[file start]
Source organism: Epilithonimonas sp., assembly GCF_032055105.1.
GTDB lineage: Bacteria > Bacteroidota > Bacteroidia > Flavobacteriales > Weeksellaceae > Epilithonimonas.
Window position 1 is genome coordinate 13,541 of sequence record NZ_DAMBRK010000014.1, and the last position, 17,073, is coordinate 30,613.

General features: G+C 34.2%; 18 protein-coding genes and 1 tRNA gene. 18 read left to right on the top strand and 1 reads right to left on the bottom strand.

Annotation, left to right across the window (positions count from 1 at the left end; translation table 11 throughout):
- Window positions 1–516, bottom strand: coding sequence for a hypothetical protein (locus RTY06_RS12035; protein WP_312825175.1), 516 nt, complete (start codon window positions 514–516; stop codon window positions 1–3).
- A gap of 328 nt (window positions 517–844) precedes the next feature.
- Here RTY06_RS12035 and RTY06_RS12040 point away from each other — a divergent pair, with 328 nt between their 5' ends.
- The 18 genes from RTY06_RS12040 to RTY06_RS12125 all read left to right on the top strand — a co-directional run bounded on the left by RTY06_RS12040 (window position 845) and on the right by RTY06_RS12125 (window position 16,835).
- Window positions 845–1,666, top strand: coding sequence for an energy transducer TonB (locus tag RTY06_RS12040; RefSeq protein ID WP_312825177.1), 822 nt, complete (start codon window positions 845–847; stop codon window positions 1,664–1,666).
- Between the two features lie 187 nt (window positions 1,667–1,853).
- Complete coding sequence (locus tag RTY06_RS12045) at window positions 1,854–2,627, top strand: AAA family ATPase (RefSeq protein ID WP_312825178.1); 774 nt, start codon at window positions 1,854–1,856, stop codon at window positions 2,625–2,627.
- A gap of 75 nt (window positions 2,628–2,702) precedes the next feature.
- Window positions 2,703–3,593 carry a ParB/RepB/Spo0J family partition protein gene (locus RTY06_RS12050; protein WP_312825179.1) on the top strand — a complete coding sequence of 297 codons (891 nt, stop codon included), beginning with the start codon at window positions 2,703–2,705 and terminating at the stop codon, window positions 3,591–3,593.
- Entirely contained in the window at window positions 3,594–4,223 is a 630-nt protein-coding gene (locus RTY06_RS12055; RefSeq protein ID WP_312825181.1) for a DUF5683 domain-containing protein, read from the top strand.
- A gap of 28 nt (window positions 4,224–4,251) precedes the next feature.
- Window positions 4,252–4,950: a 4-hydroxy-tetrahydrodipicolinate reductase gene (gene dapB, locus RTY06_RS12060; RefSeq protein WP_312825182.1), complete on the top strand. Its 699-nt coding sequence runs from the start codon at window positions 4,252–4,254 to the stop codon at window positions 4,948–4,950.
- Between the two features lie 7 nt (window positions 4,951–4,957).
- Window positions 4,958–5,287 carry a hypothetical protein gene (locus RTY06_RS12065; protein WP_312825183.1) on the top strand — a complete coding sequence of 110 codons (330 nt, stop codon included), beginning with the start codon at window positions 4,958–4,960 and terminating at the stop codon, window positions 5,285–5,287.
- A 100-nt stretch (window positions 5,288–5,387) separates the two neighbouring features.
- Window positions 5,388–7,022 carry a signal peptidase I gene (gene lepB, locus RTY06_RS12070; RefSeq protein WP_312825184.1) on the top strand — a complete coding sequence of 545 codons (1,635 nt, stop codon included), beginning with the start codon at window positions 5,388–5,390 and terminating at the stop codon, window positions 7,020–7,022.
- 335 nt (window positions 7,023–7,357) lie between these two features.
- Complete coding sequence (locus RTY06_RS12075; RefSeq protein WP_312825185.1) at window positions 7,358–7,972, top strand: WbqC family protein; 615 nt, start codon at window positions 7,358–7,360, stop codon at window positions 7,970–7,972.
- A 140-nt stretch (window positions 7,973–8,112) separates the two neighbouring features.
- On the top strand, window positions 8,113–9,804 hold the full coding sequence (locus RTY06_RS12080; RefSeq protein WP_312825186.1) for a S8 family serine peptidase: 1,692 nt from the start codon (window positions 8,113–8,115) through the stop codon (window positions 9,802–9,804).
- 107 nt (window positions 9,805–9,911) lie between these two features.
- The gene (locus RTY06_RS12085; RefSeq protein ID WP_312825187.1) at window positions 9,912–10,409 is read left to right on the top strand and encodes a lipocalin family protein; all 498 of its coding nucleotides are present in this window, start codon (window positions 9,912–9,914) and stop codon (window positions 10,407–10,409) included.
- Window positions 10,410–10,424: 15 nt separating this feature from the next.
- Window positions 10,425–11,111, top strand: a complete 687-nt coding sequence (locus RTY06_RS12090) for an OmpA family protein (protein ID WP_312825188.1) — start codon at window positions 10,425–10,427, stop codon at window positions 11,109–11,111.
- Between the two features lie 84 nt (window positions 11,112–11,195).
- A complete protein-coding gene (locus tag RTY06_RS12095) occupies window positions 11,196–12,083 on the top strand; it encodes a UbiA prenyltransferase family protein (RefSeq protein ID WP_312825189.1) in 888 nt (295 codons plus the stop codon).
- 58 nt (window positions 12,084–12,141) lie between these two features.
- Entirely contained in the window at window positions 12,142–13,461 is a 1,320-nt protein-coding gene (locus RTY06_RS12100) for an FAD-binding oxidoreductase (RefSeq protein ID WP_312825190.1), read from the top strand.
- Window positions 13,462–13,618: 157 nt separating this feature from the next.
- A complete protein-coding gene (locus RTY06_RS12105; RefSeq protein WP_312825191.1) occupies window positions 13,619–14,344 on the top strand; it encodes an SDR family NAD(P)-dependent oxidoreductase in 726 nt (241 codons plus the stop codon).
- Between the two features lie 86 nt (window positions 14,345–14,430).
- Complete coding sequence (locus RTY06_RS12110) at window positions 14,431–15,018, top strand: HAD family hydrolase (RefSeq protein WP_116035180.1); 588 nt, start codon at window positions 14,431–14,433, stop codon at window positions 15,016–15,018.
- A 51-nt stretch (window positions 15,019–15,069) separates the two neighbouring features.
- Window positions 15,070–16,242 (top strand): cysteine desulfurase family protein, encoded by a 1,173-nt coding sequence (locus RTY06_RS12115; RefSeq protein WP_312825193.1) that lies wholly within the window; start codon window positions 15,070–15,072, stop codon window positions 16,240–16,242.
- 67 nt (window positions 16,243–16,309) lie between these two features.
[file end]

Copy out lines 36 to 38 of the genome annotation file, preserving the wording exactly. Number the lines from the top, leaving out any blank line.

- Between the two features lie 86 nt (window positions 14,345–14,430).
- Complete coding sequence (locus RTY06_RS12110) at window positions 14,431–15,018, top strand: HAD family hydrolase (RefSeq protein WP_116035180.1); 588 nt, start codon at window positions 14,431–14,433, stop codon at window positions 15,016–15,018.
- A 51-nt stretch (window positions 15,019–15,069) separates the two neighbouring features.